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Dizon vs.

Suntay 47 SCRA 160 September 1972

FACTS:

Respondent Lourdes G. Suntay and one Clarita R. Sison entered into a transaction wherein the Suntays three-carat diamond ring, valued at P5,500.00, was delivered to Sison for sale on commission. Upon receiving the ring, Sison executed and delivered to the receipt to Suntay. After the lapse of a considerable time without Clarita R. Sison having returned to the ring to her, Suntay made demands on Clarita R. Sison for the return of said jewelry. Clarita R. Sison, however, could not comply with Suntays demands because on June 15, 1962, Melia Sison, niece of the husband of Clarita R. Sison, evidently in connivance with the latter, pledged the ring with the petitioner Dominador Dizon's pawnshop for P2,600.00 without Suntays knowledge. When Suntay found out that Clarita R. Sison pledged the ring, she filed a case of estafa against the latter with the fiscal's office. Subsequently, Suntay wrote a letter to Dizon on September 22, 1962 asking for the return of her ring which was pledged with the latters pawnshop under its Pawnshop Receipt serial B No. 65606, dated June 15, 1962.

Dizon refused to return the ring, so Suntay filed an action for its recovery with the CFI of Manila, which declared that she had the right to its possession. The Court of Appeals likewise affirmed said decision.

ISSUE:

Who has the right title over the subject property?

COURT RULING:

The Supreme Court affirmed the decision of the lower courts. The controlling provision is Article 559 of the Civil Code which provides that [T]he possession of movable property acquired in good faith is equivalent to a title. Nevertheless, one who has lost any movable or has been unlawfully deprived thereof may recover it from the person in possession of the same. If the possessor of a movable lost of

which the owner has been unlawfully deprived, has acquired it in good faith at a public sale, the owner cannot obtain its return without reimbursing the price paid therefor. The only exception the law allows is when there is acquisition in good faith of the possessor at a public sale, in which case the owner cannot obtain its return without, reimbursing the price. Hanging on to said exception as his basis, Dizon insisted that the principle of estoppel should apply in this case but the Supreme Court ruled otherwise.

In the present case not only has the ownership and the origin of the jewels misappropriated been unquestionably proven but also that Clarita R. Sison, acting fraudulently and in bad faith, disposed of them and pledged them contrary to agreement with no right of ownership, and to the prejudice of Suntay, who was illegally deprived of said jewels and who, as the owner, has an absolute right to recover the jewels from the possession of whosoever holds them, which in this case is Dizons pawnshop. Dizon ought to have been on his guard before accepting the pledge in question, but evidently there was no such precaution availed of and he has no one to blame but himself. While the activity he is engaged in is no doubt legal, it is not to be lost sight of that it thrives on taking advantage of the necessities precisely of that element of our population whose lives are blighted by extreme poverty. From whatever angle the question is viewed then, estoppel certainly cannot be justly invoked. EDUARDO CUAYCONG vs RAMONA BENEDICTO 13 March 1918 l Property Easement Right of Way Public Highway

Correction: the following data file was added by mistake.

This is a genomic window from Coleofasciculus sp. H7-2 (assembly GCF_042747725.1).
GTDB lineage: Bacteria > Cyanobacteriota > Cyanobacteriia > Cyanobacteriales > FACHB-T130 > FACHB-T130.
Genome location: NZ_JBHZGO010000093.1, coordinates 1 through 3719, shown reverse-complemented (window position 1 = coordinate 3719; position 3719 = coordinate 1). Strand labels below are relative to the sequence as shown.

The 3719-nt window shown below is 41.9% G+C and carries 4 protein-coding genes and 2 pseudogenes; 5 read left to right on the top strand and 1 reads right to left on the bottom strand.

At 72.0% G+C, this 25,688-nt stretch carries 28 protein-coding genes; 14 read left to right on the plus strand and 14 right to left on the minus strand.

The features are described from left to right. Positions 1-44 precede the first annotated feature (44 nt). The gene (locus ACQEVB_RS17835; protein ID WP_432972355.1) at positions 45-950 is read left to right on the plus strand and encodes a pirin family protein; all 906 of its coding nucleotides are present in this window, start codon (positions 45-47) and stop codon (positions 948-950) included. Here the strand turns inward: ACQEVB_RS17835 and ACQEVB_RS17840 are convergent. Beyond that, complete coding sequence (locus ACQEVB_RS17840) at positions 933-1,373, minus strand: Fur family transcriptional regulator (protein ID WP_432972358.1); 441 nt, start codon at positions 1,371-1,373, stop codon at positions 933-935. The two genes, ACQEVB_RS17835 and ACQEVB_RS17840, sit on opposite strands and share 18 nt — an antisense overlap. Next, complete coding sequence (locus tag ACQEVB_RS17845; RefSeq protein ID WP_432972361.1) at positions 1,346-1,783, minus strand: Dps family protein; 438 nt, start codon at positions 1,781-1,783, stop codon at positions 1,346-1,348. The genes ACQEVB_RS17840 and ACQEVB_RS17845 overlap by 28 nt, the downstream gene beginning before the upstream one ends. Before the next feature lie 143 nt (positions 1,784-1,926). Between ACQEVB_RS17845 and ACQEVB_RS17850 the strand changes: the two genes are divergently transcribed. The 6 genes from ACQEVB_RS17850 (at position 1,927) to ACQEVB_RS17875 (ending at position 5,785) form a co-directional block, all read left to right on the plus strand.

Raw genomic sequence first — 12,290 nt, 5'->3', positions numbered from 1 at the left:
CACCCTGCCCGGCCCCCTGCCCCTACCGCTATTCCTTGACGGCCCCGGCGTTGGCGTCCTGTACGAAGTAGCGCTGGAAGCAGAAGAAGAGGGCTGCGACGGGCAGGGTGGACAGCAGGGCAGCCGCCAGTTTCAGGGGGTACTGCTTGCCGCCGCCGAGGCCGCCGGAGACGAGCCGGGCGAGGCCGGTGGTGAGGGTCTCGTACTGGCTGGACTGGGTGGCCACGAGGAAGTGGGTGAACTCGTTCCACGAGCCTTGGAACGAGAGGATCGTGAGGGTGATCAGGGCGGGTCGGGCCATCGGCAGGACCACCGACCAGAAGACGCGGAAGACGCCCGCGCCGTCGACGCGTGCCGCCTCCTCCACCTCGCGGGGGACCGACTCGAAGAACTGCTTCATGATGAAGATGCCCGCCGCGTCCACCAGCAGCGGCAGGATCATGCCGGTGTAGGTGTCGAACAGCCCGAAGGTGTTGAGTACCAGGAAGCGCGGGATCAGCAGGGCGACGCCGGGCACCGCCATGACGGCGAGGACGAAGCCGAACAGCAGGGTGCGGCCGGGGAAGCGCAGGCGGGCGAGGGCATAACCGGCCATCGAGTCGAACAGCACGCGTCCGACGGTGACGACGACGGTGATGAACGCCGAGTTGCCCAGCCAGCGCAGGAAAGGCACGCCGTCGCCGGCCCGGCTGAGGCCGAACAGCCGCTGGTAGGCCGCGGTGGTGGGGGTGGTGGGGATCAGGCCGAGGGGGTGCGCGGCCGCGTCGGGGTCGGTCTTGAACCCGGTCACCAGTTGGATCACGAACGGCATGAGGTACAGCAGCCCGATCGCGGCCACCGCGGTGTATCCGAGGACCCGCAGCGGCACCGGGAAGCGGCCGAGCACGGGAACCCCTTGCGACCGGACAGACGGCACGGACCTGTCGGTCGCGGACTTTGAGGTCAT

Benedicto owns Hacienda Toreno which is located in Victorias, Negros Occidental. Two roads pass through the said hacienda: the Dacuman-Toreno Road and the Nanca-Victorias Road. For forty years, the owners of the nearby hacienda, Cuaycong et al, had been using the said roads to transport their products.

But in 1911, Benedicto decided to close the road and began asking for toll fees for wagons passing through their hacienda. In 1912, Cuaycong et al sued Benedicto. Cuaycong claimed that they have a right of way over the said Nanca-Victorias Road considering that they have been using it since time immemorial.

The lower court dismissed the claim over the Dacuman-Toreno Road for the other parties were in default, but the lower court declared that Cuaycong et al do have a right of way over the NancaVictorias Road. Benedicto appealed. Cuaycong then averred that the road is a public highway.

ISSUE: Whether or not Cuaycong et al were able to establish their right over the Nanca-Victorias Road.

HELD: No. The Nanca-Victorias Road is not a public highway. First it was shown that in the Torrens title held by Benedicto, there was no encumbrance attached to the hacienda, that it is nowhere nearby a road nor does it border a road.

Second, the road was not maintained by the local government. Its upkeep was solely supported by the road users for their benefits, convenience and interest. There was no adverse possession by the government.

Third, there was no evidence which shows that the land is of the nature of a public highway. It was shown that the road was in existence since 1885, but it was not shown as a public highway, in fact, the other evidence shown pertain to Dacuman-Toreno Road.

Fourth, the road was closed in 1911; it was only in 1912 that Cuaycong et al filed their suit.

Neither did Cuaycong et al acquired a right of private easement. The lower court ruled that Cuaycong et al and their predecessors in interest had been using the said road since time immemorial yet they only showed evidence that it was in use in 1885 but no other evidence to show a further time of usage was ever shown to prove their claim.